One strategic approach to the construction of a new multicultural democratic politics may be found in a new appreciation of history. For example, any political dialogue between blacks and Asians in the U.S. should begin with the historical kinship between African and Asian civilizations. Historians have long established the links of economic trade between China and eastern Africa bordering along the Indian Ocean. Islam created a transnational faith community that extended from Nigeria to Indonesia.
One also finds parallels and connections between Asians and Africans in the development of the Americas and Caribbean societies. About 15 million Africans were violently transported as slaves to the western hemisphere between the years 1550 and 1870. People of African descent, working in sugar cane fields from Bahia (northeast Brazil) to the South Carolina and Georgia coast constructed cultures, traditions and societies that drew from their African past but that also reflected their new material conditions and social realities.
Similarly, European colonialism and imperialism was responsible for the international coolie trade, the coerced migrations of Chinese and Indians into Africa, the Caribbean and the Americas. As ethnic studies scholar Lisa Yuri has observed, sometimes the same ships that were used to transport enslaved Africans across the notorious Middle Passage of the Atlantic were later utilized to bring coolie labor across the Pacific.
W.E.B. DuBois's famous 1915 essay, "The African Root of the War," documenting the centrality of European imperialism and colonialism as the driving force behind World War I, is echoed in the revolutionary writings of Vietnam's Ho Chi Minh. Mohandas Gandhi brought nonviolent civil disobedience and the philosophy of satyagraha or "soul force," to the struggle against racism in South Africa and Dr. Martin Luther King, Jr., adopted Gandhi's strategy to the conditions of the U.S. South. The political project of Third World nonalignment in the aftermath of World War II was essentially an Asian-African collaboration, uniting Sukarno of Indonesia, India's Nehru, Nkrumah of Ghana, and Nassar of Egypt. Both Malcolm X, and later Muhammad Ali, in different ways became heroes in the Afro-Asian and Islamic worlds. The struggle against French colonialism of non-European people linked Vietnam with Algeria and both with the 18th century Haitian revolution of Toussaint L'Ouverture.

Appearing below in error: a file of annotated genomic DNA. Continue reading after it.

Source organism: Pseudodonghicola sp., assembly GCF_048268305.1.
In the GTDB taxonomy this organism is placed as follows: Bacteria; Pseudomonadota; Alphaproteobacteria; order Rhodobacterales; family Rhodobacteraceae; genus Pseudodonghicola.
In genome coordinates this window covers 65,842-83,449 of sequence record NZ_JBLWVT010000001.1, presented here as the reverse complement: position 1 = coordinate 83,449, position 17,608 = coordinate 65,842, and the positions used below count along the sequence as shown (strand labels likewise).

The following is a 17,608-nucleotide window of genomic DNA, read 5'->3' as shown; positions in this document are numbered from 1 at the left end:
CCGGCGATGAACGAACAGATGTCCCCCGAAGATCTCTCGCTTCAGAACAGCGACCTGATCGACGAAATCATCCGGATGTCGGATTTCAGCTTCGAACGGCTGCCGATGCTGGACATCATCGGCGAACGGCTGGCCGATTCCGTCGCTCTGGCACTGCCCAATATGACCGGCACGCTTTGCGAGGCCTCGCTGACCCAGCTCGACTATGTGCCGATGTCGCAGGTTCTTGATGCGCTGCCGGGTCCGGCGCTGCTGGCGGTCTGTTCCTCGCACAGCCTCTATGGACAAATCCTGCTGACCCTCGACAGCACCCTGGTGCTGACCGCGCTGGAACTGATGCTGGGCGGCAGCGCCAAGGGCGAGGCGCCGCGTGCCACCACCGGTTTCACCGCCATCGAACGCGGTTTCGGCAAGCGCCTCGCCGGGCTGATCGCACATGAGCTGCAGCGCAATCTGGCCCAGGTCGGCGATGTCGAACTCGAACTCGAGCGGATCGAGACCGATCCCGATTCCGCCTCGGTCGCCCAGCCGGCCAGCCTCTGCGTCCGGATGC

It is time for us to conceive of the concept, "black politics," in a truly global context. Contradictions and major differences between blacks, Asians and Latinos certainly do exist. But in any politics, the central task of the oppressed is to "unite the many to defeat the few."
Dr. Manning Marable is Professor of History and Political Science, and the Director of the Institute for Research in African-American Studies Columbia University.